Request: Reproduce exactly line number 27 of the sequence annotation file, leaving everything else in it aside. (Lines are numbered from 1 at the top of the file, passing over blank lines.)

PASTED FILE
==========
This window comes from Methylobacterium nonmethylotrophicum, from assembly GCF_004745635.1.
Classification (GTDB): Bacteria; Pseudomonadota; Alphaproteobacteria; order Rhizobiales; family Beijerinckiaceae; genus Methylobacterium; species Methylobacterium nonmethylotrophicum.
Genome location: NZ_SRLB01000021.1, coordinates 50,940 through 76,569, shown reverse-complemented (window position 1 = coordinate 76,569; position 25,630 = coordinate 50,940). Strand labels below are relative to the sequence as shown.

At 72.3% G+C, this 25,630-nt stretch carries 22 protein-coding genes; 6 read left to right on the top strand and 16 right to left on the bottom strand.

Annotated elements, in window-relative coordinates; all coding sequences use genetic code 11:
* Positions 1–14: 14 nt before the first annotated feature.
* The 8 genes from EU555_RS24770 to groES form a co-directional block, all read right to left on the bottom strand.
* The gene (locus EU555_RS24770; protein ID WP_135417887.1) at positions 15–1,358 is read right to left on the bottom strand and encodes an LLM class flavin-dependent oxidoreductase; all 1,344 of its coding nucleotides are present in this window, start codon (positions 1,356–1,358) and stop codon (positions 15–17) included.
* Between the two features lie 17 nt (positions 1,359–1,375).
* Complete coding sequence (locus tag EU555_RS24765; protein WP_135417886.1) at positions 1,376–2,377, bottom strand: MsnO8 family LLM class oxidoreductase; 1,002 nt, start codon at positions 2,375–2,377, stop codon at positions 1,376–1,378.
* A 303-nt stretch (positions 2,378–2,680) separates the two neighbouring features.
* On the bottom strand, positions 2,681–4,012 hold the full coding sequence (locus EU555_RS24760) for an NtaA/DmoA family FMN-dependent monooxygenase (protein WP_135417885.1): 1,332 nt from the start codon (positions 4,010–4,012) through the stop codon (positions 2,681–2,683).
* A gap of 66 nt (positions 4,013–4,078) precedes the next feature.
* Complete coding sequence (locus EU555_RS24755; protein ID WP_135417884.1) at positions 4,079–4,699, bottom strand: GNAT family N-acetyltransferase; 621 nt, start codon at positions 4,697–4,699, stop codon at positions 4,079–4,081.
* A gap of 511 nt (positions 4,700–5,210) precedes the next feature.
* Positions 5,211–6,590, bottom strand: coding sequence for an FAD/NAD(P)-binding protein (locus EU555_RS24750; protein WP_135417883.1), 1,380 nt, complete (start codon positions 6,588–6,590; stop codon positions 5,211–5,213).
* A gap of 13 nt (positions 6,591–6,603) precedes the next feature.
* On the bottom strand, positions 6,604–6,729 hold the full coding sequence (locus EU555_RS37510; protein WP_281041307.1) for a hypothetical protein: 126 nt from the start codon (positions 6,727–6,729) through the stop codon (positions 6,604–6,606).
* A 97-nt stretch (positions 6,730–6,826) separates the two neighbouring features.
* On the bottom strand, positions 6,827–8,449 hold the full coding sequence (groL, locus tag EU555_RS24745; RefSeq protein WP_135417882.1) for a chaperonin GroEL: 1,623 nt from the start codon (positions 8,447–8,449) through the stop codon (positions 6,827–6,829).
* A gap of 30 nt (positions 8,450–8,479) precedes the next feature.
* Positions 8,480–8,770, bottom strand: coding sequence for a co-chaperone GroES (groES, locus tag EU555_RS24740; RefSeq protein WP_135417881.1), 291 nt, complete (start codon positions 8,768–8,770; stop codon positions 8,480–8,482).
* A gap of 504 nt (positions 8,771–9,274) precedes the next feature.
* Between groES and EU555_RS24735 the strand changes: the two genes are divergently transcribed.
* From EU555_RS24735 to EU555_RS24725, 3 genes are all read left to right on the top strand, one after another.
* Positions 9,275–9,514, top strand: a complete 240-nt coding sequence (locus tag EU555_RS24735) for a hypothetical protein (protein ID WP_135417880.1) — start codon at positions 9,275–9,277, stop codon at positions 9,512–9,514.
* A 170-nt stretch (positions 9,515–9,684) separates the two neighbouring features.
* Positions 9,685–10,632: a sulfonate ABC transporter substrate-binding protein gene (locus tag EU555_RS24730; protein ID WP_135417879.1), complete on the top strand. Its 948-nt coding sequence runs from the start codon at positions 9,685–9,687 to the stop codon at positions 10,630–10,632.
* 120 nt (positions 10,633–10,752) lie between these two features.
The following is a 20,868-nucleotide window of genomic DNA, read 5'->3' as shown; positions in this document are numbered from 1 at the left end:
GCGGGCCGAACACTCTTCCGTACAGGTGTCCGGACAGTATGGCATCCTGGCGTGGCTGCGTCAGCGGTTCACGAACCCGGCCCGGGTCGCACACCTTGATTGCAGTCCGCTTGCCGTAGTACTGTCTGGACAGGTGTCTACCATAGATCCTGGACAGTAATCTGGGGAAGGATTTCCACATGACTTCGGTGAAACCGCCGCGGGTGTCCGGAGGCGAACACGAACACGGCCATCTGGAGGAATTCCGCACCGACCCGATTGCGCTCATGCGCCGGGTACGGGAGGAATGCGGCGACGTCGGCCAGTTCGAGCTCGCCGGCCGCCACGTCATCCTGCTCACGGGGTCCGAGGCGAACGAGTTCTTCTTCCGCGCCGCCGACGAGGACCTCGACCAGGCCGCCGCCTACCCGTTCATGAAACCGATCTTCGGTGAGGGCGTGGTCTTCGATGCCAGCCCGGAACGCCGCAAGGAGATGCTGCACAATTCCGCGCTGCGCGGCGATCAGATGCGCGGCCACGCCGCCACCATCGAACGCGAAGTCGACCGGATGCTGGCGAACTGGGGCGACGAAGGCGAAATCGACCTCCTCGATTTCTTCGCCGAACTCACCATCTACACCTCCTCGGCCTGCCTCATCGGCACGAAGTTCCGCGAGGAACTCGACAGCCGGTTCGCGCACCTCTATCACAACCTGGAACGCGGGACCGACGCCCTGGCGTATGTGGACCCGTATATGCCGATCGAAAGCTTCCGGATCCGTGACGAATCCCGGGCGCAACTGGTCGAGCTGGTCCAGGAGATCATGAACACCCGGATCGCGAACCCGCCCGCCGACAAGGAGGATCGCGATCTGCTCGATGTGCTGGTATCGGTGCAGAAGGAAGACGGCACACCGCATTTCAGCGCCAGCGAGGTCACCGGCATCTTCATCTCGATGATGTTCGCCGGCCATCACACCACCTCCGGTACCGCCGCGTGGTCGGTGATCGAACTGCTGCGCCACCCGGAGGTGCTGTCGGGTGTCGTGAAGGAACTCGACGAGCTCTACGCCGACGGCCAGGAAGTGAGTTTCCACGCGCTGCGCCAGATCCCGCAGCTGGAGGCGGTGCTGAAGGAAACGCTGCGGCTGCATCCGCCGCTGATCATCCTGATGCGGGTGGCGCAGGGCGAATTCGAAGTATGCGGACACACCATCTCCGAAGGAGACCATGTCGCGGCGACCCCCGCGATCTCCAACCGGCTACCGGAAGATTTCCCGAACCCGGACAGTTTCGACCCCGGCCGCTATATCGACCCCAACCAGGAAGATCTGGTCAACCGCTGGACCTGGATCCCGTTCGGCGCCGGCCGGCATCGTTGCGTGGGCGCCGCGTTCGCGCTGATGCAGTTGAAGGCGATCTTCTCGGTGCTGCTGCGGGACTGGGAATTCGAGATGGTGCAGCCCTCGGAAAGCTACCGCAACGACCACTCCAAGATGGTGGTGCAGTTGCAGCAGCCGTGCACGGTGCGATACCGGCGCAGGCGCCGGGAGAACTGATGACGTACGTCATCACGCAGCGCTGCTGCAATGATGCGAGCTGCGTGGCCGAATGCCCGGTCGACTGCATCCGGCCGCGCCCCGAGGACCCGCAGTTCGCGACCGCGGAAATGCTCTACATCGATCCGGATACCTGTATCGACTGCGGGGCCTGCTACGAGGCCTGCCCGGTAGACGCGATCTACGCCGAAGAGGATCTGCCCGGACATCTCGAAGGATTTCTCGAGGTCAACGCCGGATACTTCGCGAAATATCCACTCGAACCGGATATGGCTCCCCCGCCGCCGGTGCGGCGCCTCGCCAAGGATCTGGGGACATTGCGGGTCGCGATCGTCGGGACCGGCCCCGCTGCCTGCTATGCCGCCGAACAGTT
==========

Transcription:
* A 170-nt stretch (positions 9,515–9,684) separates the two neighbouring features.